Faced with an ever-increasing pace and complexity, organizations are in dire need for new types of approaches for enacting development. Design+ investigates how we can harness design approaches to create new value. The initiative is organized under two projects, a three-year multidisciplinary research project studying the interconnection between design and strategizing practices, funded by the Emil Aaltonen Foundation, and a two-year project focusing on design thinking in innovation projects and organizational culture, funded by the Finnish Work Environment Fund and company partners.
Design+ brings together Aalto Design Factory, Aalto University School of Science, Aalto University School of Business and Stanford University. We study how design thinking and design methods can be used to produce concrete solutions for complex and abstract challenges in organizations, overcoming frictions in collaboration amongst diverse stakeholders and promoting distributed initiative. Design+ has interviewed over a hundred designers, design managers and design business leaders to date, and continues to track a number of design initiatives as the unfold in companies.
What is design thinking?
Design thinking is an exploratory process, which allows unexpected discoveries along the way. It is iterative and non-linear by nature and differs significantly from the planning-centric, milestone-based processes that define traditional business practices. However, it is not disorganized or undisciplined. Instead, it aims to create results through inspiration, ideation, and implementation based on empathy, reframing, prototyping and co-creation in diverse groups.
Design thinking allows leaders and organizations to:
- Combine creative and analytical thinking
- Find customer/organization needs and dreams
- Re-define problems
- Create range of possible solutions
- Get beyond obvious ideas
- Continuously iterate
While measuring the impact of design is tricky, investment in design pays off: research has linked better design is linked to improvement in organizations’ business performance (in terms of, for example, time-to-market, adoption rate, share of wallet, market share, revenue growth, profitability, and brand value). The Design Management Institute’s 2015 Design Value Index, based on a portfolio of publicly traded stocks from companies considered to be design-driven, has shown repeatedly returns exceeding 200% over the S&P 500.
The process of a professional group gaining a mandate and adopting their practice to an organization includes a variety of complementary actions. Introducing and adopting a practice simultaneously on multiple levels of an organization enhances the fit of the practice and provides opportunities to gain a mandate. Thus, the role of a change agent take shape in multiple ways in such contexts. Full post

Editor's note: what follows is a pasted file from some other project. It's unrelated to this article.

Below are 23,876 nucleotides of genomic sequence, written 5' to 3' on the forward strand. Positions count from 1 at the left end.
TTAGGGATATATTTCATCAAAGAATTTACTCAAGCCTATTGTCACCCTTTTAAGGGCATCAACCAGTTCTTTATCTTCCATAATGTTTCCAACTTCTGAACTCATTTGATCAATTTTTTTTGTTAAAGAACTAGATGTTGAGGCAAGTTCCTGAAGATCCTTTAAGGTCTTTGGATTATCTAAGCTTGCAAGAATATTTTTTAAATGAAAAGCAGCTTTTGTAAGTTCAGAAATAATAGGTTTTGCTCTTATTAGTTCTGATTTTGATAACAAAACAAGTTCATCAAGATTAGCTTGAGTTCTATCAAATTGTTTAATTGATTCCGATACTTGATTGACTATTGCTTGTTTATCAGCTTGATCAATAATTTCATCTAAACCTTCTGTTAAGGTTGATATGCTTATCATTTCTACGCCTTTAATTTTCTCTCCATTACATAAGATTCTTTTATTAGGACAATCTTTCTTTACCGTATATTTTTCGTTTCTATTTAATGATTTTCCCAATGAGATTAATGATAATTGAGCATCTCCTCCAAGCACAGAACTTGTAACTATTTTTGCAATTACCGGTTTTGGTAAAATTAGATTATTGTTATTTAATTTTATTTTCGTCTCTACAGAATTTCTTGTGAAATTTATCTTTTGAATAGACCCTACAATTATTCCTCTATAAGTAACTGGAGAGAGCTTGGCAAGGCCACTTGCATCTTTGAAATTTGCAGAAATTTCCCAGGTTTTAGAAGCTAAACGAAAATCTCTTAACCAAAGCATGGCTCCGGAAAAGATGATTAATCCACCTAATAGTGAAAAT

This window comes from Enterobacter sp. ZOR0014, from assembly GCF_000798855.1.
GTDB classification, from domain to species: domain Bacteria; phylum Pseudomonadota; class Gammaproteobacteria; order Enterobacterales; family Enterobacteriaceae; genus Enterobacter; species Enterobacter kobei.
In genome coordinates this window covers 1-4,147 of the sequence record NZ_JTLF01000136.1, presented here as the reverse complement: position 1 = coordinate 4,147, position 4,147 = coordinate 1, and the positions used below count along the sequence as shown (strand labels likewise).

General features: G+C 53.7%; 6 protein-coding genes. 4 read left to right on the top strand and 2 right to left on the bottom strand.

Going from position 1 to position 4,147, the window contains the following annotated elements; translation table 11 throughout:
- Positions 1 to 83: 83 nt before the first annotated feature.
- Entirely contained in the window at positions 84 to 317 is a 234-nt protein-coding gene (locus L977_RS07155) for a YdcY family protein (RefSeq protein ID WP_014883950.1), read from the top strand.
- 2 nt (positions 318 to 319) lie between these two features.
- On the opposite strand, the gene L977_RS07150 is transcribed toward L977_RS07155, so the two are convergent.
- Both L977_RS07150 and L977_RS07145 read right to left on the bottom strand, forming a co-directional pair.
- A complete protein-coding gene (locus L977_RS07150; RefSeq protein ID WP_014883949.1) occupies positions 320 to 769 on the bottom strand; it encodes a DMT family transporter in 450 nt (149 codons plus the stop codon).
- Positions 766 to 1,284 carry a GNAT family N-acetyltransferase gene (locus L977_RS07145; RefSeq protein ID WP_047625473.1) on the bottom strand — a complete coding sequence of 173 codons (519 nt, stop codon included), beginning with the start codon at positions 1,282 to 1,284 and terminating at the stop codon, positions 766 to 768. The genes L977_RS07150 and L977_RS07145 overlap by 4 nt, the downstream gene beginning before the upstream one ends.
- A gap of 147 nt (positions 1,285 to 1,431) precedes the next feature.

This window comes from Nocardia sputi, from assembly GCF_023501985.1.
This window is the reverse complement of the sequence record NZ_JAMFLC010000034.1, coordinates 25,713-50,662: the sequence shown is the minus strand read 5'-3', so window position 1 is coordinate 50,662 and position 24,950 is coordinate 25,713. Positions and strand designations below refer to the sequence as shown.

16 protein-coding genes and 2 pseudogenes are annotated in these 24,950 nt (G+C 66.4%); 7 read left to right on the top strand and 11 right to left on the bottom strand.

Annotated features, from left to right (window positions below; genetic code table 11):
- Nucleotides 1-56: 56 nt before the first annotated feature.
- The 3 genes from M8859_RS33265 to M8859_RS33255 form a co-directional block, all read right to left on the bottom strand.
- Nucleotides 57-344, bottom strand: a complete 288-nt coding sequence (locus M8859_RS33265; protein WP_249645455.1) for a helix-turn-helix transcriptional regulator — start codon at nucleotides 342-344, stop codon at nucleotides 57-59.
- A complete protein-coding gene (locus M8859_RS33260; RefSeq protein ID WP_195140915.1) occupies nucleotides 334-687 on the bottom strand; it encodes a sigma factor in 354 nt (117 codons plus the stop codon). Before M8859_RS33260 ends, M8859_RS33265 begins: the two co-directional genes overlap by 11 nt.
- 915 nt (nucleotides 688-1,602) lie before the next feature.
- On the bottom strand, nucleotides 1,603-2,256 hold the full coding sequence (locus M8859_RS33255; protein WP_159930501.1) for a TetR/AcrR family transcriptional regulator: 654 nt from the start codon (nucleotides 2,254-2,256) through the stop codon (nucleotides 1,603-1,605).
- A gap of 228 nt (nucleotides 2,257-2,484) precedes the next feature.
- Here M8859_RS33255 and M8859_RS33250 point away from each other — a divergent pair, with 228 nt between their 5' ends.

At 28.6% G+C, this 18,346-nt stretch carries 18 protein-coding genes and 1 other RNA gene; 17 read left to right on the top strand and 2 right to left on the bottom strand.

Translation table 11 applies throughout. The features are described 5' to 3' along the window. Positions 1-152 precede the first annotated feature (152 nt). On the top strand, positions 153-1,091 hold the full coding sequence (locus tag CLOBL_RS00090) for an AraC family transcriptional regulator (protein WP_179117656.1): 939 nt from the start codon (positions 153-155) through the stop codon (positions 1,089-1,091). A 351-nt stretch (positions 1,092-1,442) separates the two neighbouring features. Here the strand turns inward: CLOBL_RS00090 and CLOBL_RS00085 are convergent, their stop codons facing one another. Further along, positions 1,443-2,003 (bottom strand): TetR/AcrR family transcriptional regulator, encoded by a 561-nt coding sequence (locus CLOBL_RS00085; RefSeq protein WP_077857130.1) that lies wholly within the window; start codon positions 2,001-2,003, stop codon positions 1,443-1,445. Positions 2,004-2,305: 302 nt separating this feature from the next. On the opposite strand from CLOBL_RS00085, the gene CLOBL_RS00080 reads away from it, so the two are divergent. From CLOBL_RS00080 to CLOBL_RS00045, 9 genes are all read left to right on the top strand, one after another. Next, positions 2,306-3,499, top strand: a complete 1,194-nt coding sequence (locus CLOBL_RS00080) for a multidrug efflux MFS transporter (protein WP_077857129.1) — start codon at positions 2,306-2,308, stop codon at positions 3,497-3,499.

I recently defended my PhD thesis looking into how practitoners with little or no experience on creative problem-solving practices approach ambigious problems and, on the other hand, how this type of work should be supported. My research got started at the Design Factory and the data was gathered from Design Factory-based industry project courses and from companies involved in research projects based at DF. Below is the transcript of the introductory lecture I gave at my defence.Full post
Disruptive innovations are challenging traditional industries and established players to seek new ways to enhance their internal innovation capabilities. Implementing design thinking into organizational practices can help bring users and their real needs to the center of the company, but remember to take into account varying perceptions across the organization, implement incrementally and secure mandate from management.Full post
- Björklund, T.A., Keipi, T. & Maula, H. (2020). Crafters, explorers, innovators, and co-creators – Narratives in designers’ identity work. Design Studies, 68, 82-112.
- Björklund, T.A., Maula, H., Soule, S. & Maula, J. (2020). Integrating design into organizations: The coevolution of design capabilities. California Management Review, 62(2), 100-124.
- Björklund, T.A. & Keipi, T. (eds.) (2019). Design+ Organizational renewal and innovation through design. Aalto University, Helsinki. ISBN 978-952-60-3782-0. 220 p.
- Björklund, T.A. & van der Marel, F. (2019). Meaningful moments at work: Frames evoked by in-house and consultancy designers. The Design Journal, 22(6), 753-774.
Tua Björklund Professor of Practice
+358 50 511 3182
Teo Keipi Postdoc researcher
+358 50 476 3733
Satu Rekonen Postdoc researcher
+358 50 521 4874
Esko Hakanen Postdoc researcher
+358 50 321 2105
Senni Kirjavainen Researcher
+358 50 521 5964
Floris van der Marel Researcher